Leveraging Post-Mortems to Understand the Past and Build Better in the Future
Look into the past and send a message to present self
A man dies in his sleep of unknown causes.
Why? An autopsy is performed. He died of a heart attack, and that is what is written on the coroner's report. End of story, right? Not quite.
Why did he have a heart attack? What may have appeared to be an open-and-shut case of a heart attack was actually triggered by uncontrolled high blood pressure and diabetes.
Why were his medical conditions uncontrolled? He had not been taking his medicine regularly, so his health had been deteriorating.
Why hadn’t he been taking his medicine? He had been struggling to pay for it.
Why had he been struggling to pay? He didn’t have insurance and couldn’t afford the out-of-pocket costs.
The man died of a heart attack, but a post-mortem shows that the reasons for the heart attack were much more complicated. By only looking at the outcome, we tend to miss the underlying conditions that led to the final event. This prevents us from addressing the systemic failures that lead to heart attacks at a population-wide level.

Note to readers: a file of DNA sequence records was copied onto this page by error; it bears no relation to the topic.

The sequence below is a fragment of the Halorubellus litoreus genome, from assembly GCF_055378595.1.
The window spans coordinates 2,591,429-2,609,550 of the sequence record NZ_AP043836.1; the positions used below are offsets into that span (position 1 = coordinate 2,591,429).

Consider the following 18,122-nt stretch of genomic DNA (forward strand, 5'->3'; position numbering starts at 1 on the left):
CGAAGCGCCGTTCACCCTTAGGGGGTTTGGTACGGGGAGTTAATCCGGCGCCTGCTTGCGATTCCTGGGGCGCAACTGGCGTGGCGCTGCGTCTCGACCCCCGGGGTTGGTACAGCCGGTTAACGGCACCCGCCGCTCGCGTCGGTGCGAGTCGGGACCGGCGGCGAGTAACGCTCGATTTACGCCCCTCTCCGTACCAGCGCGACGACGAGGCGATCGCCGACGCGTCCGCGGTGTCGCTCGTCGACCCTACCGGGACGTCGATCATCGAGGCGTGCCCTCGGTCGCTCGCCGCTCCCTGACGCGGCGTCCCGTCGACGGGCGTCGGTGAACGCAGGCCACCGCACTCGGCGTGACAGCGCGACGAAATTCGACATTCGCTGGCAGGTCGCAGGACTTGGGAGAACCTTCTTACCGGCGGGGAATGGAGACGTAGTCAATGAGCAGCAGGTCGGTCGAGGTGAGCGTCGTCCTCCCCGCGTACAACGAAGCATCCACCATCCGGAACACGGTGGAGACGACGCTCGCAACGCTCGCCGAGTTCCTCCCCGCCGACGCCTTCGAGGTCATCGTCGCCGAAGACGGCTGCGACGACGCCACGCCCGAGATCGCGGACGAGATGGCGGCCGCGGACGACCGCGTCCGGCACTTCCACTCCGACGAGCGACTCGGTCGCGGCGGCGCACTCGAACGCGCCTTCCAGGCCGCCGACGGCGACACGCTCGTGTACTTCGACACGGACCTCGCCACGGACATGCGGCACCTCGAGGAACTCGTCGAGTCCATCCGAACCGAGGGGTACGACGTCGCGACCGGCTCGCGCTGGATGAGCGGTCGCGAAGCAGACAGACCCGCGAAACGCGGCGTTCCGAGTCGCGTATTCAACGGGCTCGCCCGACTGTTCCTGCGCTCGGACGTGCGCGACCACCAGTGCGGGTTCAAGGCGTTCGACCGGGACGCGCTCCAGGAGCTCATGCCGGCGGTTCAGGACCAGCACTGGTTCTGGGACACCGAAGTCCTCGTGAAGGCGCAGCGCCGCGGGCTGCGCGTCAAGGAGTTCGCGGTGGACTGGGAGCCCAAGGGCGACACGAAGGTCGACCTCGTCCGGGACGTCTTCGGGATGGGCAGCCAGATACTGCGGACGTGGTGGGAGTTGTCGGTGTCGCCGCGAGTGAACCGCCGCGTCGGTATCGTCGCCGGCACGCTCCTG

What is a post-mortem?
Post-mortems are an incredibly important aspect of product development. The post-mortem looks at what went wrong during the process and unpacks it. There was an extensive post-mortem for the Challenger shuttle accident in 1986, which highlighted the fact that missing chart data steered the decision in the wrong direction prior to the launch.
We tend to only do post-mortems when something terrible happens. The Challenger Rodgers Commission and Columbia Accident Investigation Board analyzed the series of mistakes and process issues that led to both shuttle losses. After the 2012 election loss, the Republican Party did a post-mortem, informally called “The Autopsy”, while the Democratic Party did one after their 2016 loss, the more mundanely named, “Reviewing Election 2016 & Finding The Democratic Path Forward”.
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